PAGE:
Friday, 7 August 2020

CHILDHOOD FEEDING PROBLEMS





Feeding problems such as refusal to eat, disruptive meal time behavior and pickiness are common and part of the normal development of infants and toddlers. These feeding problems can lead to family stress with long-term negative consequences of children’s nutrition (under nutrition or over nutrition), behavior and growth. 
Early in life, children learn that refusal to eat is a powerful strategy that attracts the mother’s or caregiver’s attention and may lead to increased access to favorite fruits and snacks. Picky eating is usually just another method they use to express their strong desire for independence. Nagging, forcing, or bribing children to eat reinforces picky-eating behaviours because of the extra attention. Bribing children to eat a new food may achieve the parent’s immediate goal, but it often has negative results in the long run. In subsequent meals when the reward is removed, children eat less of the hurdle food. Bribing children to eat also teaches them that food is an appropriate reward.  

Feeding Guidelines

The nurturing of a young child involves more than nutrition, but also a safe, loving, secure environment in which the children may grow and develop.

  • Discourage unacceptable behaviour (such as standing at the table or throwing food). Be consistent and firm, not punitive.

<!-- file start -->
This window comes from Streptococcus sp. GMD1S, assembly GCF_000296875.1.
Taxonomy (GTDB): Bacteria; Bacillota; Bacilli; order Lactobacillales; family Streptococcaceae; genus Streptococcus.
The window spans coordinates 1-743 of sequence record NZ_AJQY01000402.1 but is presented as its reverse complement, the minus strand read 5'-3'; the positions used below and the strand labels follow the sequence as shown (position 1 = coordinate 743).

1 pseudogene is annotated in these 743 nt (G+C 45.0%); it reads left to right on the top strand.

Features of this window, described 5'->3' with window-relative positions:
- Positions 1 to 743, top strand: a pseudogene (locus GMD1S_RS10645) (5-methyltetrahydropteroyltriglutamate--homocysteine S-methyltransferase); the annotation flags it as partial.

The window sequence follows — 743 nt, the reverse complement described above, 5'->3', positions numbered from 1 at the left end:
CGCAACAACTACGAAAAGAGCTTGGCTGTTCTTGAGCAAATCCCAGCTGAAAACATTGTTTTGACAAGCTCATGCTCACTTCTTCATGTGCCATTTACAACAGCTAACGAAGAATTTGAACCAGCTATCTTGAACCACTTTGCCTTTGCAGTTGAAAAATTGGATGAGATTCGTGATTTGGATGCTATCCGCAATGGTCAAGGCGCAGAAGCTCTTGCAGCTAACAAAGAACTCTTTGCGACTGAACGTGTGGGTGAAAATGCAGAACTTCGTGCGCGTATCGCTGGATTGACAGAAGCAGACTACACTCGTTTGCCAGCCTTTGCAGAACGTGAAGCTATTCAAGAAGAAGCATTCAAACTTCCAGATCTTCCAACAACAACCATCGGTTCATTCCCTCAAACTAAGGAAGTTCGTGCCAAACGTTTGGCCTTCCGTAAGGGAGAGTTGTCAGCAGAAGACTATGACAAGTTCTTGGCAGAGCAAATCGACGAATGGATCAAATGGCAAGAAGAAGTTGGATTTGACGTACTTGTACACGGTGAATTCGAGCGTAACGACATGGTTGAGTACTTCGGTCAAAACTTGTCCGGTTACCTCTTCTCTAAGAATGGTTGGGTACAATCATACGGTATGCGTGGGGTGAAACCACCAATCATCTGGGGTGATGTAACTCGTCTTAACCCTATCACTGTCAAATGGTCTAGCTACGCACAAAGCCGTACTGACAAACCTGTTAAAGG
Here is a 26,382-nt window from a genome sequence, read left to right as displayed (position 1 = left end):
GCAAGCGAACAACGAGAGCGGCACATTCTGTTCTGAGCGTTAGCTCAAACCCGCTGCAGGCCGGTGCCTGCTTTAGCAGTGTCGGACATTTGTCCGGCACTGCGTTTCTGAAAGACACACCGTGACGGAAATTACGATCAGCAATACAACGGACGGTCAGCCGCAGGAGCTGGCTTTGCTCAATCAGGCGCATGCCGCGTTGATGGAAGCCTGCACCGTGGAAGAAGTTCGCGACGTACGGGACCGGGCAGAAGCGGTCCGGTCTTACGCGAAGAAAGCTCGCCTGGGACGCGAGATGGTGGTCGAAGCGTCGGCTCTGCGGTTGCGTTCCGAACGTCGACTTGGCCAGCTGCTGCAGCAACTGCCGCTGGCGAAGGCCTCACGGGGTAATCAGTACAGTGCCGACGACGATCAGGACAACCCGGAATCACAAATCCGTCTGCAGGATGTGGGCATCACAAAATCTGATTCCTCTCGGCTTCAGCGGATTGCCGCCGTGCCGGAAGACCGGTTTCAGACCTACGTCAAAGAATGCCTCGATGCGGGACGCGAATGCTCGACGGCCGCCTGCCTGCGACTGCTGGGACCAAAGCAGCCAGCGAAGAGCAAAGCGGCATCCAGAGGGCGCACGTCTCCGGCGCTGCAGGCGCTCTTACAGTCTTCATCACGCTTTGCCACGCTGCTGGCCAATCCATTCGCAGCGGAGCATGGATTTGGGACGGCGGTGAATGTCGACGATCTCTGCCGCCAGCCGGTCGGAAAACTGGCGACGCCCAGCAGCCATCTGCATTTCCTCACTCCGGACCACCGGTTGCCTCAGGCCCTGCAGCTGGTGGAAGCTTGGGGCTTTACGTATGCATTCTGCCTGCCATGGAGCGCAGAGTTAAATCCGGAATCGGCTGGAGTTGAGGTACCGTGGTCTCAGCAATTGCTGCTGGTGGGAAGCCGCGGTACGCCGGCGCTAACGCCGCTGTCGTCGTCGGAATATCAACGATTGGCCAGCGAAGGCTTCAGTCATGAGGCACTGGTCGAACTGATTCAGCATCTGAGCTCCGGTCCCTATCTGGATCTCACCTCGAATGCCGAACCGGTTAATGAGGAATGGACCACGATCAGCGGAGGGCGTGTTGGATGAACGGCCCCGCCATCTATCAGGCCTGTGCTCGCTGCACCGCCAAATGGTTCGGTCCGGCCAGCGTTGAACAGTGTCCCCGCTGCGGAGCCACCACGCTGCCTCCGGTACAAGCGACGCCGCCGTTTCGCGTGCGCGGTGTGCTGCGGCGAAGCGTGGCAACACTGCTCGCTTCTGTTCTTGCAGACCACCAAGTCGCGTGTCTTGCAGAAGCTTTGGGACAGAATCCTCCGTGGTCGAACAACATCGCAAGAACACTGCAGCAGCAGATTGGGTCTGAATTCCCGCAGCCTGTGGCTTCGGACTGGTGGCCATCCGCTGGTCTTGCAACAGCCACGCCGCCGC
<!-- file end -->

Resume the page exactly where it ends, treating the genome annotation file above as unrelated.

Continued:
• Let young children explore and enjoy food. This may mean eating with fingers for a while. Learning to use a spoon will come in time. Children who are allowed to touch, mash, and smell their food while exploring it are more likely to accept it.
  • Meal presentation should be attractive: Color their plates with all kinds of great-tasting vegetables. Meals should include a variety of foods from each food group—in amounts suited to their appetites and needs.
  • Don’t force food on children. Rejecting new foods is normal, and acceptance is more likely as children become familiar with new foods through repeated opportunities to taste them.
  • Provide nutritious foods, and let children choose which ones, and how much, they will eat. Gradually, they will acquire a taste for different foods.
  • Limit sweets. Infants and young children have little room for empty calorie foods in their daily energy allowance. Do not use sweets as a reward for eating meals.
  • Don’t turn the dining table into a battleground. Make mealtimes enjoyable. Teach healthy food choices and eating habits in a pleasant environment. Mealtimes are not the time to fight, argue, or scold.


If a child fails to eat enough to support healthy growth and development, consult a registered dietitian-nutritionist.

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